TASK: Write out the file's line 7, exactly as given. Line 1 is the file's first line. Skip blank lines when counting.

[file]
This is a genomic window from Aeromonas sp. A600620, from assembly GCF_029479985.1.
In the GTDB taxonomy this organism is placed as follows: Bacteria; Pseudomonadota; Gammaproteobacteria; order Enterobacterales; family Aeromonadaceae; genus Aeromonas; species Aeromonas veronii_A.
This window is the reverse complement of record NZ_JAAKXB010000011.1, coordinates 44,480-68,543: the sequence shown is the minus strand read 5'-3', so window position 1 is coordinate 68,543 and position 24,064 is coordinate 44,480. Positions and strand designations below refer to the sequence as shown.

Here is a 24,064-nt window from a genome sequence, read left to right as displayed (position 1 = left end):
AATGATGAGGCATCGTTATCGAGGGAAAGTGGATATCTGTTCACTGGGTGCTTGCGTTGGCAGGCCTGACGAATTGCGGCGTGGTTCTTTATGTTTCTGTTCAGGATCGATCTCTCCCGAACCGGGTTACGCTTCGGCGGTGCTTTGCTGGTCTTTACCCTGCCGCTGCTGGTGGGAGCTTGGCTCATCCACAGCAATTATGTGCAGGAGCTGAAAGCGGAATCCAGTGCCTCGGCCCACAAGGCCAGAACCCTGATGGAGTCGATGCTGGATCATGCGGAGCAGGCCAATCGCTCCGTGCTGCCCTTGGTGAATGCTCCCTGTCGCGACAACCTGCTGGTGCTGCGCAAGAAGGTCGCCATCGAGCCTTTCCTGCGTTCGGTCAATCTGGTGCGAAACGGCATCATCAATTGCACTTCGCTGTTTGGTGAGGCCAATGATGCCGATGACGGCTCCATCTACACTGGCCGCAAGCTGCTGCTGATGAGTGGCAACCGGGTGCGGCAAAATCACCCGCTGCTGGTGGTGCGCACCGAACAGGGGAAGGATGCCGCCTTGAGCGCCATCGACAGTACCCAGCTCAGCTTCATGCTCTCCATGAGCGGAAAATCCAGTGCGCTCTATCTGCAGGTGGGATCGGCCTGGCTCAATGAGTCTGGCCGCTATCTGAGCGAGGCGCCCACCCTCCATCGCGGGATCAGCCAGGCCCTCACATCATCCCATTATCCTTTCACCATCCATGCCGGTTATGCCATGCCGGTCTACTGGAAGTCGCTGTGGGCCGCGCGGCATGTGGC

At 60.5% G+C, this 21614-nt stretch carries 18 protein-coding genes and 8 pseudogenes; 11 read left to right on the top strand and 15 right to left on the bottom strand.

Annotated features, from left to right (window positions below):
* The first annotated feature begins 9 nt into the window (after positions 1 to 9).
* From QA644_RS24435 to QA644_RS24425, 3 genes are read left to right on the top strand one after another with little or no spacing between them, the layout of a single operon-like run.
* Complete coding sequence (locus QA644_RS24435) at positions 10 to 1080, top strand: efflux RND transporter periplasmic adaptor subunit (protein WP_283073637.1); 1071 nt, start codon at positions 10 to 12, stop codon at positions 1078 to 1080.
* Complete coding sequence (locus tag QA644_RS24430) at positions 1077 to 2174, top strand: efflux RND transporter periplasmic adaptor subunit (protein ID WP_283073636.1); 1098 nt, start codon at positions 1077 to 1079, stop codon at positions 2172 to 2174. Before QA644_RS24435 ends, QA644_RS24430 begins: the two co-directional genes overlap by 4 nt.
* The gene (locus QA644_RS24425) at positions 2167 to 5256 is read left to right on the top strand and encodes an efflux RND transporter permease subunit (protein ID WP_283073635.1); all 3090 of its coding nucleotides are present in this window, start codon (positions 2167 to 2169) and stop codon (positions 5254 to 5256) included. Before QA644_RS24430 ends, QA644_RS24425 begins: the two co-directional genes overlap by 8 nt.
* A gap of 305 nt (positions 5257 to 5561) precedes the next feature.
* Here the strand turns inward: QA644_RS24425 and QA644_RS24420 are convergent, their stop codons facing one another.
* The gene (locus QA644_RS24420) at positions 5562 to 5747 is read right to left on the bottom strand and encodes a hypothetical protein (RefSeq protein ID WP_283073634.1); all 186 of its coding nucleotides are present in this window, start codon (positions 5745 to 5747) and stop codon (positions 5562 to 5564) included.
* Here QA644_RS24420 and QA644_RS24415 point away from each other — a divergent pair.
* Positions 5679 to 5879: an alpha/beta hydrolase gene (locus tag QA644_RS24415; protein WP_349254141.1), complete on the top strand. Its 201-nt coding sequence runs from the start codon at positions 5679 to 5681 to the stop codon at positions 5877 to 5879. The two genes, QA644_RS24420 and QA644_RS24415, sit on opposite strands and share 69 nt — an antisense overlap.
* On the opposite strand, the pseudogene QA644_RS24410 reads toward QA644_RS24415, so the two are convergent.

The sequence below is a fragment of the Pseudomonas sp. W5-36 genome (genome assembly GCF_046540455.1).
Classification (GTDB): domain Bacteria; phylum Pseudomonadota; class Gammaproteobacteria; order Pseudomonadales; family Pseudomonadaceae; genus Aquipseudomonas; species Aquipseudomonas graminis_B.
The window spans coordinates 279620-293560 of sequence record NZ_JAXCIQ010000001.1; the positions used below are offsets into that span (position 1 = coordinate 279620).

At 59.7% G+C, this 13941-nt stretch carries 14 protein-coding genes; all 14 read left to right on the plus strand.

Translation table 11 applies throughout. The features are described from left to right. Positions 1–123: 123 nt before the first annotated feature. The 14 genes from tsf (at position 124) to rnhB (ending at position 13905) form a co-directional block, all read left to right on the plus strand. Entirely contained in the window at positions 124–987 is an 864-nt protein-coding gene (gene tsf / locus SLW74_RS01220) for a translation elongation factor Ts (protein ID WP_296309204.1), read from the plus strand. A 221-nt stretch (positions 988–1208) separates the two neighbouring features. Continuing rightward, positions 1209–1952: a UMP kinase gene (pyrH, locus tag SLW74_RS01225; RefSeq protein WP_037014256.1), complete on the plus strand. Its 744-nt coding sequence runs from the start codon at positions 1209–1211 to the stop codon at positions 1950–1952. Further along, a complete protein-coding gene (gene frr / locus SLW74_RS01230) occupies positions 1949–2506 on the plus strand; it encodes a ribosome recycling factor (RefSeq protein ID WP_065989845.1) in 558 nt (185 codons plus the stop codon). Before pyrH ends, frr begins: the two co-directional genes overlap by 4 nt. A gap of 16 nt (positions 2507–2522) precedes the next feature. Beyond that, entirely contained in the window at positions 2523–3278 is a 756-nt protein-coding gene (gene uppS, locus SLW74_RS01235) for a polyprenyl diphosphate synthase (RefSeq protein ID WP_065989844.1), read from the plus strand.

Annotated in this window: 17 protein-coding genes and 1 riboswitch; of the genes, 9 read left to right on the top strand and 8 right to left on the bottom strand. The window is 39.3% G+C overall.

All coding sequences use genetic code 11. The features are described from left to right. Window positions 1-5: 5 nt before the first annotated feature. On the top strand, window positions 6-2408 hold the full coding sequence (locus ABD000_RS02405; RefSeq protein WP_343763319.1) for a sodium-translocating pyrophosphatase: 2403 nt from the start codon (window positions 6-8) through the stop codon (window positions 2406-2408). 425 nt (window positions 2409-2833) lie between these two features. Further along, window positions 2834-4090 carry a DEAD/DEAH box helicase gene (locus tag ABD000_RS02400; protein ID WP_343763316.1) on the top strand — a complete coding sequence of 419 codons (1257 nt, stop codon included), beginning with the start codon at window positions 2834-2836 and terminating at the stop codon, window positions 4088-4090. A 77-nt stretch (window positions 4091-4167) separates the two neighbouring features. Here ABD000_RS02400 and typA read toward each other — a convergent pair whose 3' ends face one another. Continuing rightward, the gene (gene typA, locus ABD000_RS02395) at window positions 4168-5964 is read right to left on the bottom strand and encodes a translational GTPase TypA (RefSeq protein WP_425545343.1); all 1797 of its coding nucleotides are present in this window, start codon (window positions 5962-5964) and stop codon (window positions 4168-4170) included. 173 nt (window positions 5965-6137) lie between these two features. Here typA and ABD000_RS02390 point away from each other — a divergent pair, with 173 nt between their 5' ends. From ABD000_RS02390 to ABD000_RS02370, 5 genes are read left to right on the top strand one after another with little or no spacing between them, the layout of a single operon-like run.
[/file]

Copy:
Annotated features, from left to right (window positions below):